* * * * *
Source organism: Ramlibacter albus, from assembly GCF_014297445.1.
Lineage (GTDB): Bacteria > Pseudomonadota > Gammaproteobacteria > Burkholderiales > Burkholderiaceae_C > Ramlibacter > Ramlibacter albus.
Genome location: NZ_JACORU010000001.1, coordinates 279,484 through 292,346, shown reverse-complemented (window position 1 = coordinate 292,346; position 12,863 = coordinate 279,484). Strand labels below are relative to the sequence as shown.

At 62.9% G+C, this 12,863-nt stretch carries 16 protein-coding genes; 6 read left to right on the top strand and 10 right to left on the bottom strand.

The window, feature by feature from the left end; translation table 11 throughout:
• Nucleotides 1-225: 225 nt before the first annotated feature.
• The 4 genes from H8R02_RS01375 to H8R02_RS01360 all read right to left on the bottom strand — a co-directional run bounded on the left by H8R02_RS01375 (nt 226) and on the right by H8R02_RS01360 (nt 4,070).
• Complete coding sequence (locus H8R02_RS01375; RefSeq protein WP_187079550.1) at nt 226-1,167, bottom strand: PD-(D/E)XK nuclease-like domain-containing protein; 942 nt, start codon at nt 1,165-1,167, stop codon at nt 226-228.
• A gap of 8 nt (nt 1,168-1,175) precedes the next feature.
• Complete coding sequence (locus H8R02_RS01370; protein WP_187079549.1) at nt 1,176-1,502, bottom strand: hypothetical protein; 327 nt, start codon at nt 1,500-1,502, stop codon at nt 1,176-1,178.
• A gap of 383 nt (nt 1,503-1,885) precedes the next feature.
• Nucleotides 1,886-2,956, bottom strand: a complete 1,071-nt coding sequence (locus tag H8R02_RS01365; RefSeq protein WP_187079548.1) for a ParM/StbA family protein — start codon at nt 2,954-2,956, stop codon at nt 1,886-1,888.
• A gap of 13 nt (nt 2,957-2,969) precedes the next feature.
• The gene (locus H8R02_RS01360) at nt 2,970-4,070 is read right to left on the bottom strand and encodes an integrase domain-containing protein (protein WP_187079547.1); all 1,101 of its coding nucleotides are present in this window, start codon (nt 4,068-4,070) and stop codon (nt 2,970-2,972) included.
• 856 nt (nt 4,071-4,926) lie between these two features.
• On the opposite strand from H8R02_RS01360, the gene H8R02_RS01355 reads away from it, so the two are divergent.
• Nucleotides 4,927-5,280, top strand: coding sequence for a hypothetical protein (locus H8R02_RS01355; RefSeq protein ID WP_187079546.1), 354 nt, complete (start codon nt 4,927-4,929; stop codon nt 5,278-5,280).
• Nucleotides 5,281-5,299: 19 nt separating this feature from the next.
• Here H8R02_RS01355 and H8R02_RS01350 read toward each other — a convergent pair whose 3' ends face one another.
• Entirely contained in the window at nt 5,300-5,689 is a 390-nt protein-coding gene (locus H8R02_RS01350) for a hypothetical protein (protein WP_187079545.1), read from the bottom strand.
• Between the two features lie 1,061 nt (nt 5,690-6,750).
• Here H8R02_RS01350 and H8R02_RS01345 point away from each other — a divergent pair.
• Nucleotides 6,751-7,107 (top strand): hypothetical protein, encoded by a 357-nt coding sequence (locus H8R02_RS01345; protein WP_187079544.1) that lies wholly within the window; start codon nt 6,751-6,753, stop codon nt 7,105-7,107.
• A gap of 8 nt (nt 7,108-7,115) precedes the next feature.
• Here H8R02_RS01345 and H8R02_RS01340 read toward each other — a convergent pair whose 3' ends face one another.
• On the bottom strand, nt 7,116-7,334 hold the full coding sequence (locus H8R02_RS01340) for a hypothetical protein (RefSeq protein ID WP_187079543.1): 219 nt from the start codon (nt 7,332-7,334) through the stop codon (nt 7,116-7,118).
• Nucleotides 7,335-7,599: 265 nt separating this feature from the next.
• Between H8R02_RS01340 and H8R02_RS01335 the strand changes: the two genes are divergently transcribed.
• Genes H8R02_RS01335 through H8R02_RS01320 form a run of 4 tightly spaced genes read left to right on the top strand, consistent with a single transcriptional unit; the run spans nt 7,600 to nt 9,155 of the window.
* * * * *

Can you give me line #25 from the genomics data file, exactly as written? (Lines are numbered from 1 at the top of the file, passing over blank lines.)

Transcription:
• Here H8R02_RS01345 and H8R02_RS01340 read toward each other — a convergent pair whose 3' ends face one another.